In addition to providing airline service, British Airways also has an engineering team. This team does in-house technical repairs and services to the company's fleet and offers a limited service to other airline operators. However, the engineering team does not have the technical abilities to take on all repairs and so must often outsource its maintenance requirements to other companies to keep costs low and quality high.
In 2009, British Airways' total passengers per month fell by 10.1%. Meanwhile, Ryanair Holdings (RYAAY), a top British discount airline, experienced a 5.5% rise in total passengers per month. Ryanair and EasyJet PLC (EZJ-LN), another British discount airline, have both refused to charge fuel surcharges in the face of rising fuel prices. However, customers have moved away from British Airways which charges an average fuel surcharge of £20. These excess fuel surcharges were deemed as anti-competitive activity by the British Department of Justice and the company was assessed a £300 million fine in 2008. In addition, British Airways has a record of poor punctuality compared to their low cost rivals. British Airways was on time 63% of the time in 2008 compared to 88% and 80% for Ryanair and EasyJet. Since 2000, Ryanair and EasyJet have both surpassed British Airways in total passengers. The continued rise of these discount airlines threaten British Airways' passenger base.
The economic crisis has put pressure on British Airways as many businesses cut nonessential business travel in the hopes of lowering costs. British Airways has a focus on high level premium tickets and offers first class ticket holders access to premier lounges. The company relies on premium tickets for over 50% of its revenues, which is far above the 32% industry average. Thus, a drop in premium ticket sales will hit British Airways the hardest.
In March 2009, the British Government announced that it would be implementing new regulation in order to improve punctuality and customer service, among other aspects of the airline industry. The regulation will be run by a consumer watchdog group which will be in charge of creating criteria that airlines operating in Britian must achieve. It will then have the authority to assess fees to violators. This is a particular problem to British Airways due to its historically poor punctuality and its operations in Britian. BA went from being within 15 minutes on time 76% of the time in 2005 to only 63% of the time in 2008. Because of this poor performance, the company will likely face increased fines and regulation stemming from the new British laws.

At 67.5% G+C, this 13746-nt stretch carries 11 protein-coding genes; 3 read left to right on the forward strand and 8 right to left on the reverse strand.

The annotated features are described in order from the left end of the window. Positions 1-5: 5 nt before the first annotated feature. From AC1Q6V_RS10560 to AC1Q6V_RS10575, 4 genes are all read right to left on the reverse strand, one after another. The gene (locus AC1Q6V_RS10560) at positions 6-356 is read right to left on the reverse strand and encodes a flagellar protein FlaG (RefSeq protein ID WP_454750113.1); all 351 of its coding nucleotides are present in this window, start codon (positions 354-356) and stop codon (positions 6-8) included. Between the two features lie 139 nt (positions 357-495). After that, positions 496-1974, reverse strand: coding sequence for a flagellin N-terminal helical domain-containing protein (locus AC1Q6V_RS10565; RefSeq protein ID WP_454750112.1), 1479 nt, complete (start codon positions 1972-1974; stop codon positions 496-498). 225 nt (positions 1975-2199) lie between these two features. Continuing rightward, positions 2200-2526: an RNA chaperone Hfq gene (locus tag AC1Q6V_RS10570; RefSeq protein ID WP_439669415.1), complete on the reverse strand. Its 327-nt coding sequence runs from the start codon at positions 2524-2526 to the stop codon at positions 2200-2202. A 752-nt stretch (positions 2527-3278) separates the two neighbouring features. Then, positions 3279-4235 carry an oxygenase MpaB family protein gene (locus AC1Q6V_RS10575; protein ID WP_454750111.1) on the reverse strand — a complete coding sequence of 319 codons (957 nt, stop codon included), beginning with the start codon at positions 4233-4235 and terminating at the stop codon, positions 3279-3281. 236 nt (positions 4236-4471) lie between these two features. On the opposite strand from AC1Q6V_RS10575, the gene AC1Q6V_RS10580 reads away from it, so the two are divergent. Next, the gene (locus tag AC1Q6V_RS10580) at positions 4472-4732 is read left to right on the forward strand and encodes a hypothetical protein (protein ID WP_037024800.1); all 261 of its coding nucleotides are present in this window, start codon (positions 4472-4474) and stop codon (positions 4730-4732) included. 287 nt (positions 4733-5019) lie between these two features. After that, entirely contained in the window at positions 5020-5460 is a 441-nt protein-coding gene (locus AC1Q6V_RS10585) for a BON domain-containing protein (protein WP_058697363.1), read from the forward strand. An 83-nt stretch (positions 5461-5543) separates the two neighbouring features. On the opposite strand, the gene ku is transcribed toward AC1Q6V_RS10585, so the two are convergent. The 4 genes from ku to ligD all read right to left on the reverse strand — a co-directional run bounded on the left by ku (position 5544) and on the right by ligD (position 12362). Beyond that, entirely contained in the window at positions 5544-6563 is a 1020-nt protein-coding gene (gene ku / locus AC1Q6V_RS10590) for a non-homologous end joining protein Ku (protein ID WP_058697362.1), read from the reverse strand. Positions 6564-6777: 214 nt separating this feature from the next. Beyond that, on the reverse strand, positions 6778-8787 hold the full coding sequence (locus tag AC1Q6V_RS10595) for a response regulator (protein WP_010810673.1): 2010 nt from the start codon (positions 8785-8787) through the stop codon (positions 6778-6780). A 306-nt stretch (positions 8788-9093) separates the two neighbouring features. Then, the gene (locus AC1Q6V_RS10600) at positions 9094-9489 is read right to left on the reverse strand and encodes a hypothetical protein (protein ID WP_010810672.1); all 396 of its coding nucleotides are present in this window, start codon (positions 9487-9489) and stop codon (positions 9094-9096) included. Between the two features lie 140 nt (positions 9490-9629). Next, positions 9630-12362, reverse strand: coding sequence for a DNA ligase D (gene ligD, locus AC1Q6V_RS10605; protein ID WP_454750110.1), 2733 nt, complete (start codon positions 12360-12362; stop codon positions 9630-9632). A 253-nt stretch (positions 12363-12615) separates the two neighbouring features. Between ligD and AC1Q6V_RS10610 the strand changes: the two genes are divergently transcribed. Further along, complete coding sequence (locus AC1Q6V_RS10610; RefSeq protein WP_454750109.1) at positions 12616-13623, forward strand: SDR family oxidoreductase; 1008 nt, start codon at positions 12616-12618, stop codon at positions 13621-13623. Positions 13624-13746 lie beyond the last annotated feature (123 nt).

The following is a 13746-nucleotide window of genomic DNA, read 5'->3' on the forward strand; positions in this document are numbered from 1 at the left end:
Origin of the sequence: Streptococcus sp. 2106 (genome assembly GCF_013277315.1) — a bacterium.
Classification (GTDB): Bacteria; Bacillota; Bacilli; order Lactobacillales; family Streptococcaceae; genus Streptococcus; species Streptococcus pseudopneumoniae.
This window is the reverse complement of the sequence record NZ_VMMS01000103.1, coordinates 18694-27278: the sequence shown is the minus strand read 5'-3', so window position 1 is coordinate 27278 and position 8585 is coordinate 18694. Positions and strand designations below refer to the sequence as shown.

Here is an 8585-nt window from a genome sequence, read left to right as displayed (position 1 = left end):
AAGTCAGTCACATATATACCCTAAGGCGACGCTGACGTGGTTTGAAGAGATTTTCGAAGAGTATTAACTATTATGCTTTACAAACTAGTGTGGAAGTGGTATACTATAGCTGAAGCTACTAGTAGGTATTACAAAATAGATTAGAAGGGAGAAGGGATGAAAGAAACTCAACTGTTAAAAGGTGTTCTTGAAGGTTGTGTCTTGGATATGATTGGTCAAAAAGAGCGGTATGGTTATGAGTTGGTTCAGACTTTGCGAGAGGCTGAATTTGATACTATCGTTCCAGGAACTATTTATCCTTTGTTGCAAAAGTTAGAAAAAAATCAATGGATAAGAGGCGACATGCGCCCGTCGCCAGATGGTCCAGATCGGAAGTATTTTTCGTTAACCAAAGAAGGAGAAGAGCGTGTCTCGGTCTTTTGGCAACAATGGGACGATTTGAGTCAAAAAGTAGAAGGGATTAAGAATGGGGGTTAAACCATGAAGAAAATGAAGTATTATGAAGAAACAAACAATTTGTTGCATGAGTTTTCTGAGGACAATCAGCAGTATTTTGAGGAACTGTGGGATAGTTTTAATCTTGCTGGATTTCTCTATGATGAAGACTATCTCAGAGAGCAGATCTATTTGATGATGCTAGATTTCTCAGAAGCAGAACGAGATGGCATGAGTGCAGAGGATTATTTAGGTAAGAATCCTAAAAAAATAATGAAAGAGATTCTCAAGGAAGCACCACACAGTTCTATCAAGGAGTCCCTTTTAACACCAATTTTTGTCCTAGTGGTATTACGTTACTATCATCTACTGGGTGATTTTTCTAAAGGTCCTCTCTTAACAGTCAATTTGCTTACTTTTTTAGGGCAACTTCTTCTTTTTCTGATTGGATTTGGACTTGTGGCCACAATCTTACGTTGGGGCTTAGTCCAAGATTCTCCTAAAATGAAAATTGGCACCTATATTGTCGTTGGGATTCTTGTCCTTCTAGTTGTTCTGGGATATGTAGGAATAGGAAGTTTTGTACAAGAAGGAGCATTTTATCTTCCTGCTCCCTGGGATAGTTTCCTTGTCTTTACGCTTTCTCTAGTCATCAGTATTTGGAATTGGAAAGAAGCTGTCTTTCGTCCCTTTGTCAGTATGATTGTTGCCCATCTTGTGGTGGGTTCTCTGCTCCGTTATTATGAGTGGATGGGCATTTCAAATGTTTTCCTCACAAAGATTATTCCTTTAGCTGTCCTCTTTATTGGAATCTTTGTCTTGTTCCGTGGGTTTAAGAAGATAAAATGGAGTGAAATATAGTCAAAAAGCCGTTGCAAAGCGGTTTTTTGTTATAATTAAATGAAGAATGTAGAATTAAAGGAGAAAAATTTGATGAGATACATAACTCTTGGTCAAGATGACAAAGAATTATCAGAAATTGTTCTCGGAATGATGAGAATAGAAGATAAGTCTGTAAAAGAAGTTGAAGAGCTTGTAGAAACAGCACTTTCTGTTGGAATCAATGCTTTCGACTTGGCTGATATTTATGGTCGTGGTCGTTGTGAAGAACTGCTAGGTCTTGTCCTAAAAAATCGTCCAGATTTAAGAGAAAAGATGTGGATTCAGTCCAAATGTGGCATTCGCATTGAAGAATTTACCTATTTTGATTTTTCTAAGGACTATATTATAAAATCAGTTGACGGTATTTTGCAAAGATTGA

British Airways purchases approximately 6 million tons of jet fuel each year. In 2008, fuel costs made up 23.5% of its total expenses. To protect itself from price increases, British Airways hedged over 50% of its needs for fuel in 2009 which is far higher than many other companies in the industry - American Airlines (AMR) and Continental Airlines (CAL) heged 35% and 30% respectively. However, the volatility of oil prices makes it difficult for British Airways to effectively hedge. This means that if prices change drastically, it is hard to predict the future price of fuel. British Airways may suffer a competitive disadvantage to its competitors if it purchases contracts for future fuel at a higher price than its competitors. For example, in 2007, British Airways faced a £12 million loss from fuel derivatives. In addition, rising fuel prices put pressure on British Airways. Since 2006, fuel costs have maked up a larger share of the company's total expenses each year.
Within Europe, British Airways ranks sixth in total kilometers flown. It faces intense competition from companies like EasyJet PLC (EZJ-LN) and Ryanair Holdings (RYAAY) which are low cost airlines similar to JetBlue Airways (JBLU) and Southwest Airlines Company (LUV). These companies have been able to take on a larger portion of the market share within Europe than British Airlines, however they do not provide transatlantic flights like British Airways. A brief description of the company's main competitors are as follows:
|'||Number of Passengers (in millions)||Available Seat Kilometers (ASK) (in billions)||Market Share of flights from the UK and Ireland (in terms of passengers)|
As discussed above, British Airway has a poor punctuality rating and encounters higher fuel surcharges on average than its competitors. This means that it tends to be be more than 15 minutes late more frequently and assess its consumers higher fuel surcharges in order to overcome high fuel costs. This is problematic especially in the light of recent British regulation which aims to improve airline punctuality and customer service.
|'||2008 Average Fuel Surcharge||2008 Average Fuel Surcharge (in approx. USD)||2008 Punctuality (% on time)|
|Air Berlin||€ 25||$35.4||N/A|
|Air France-KLM (AFLYY)||€ 31||$44||84%|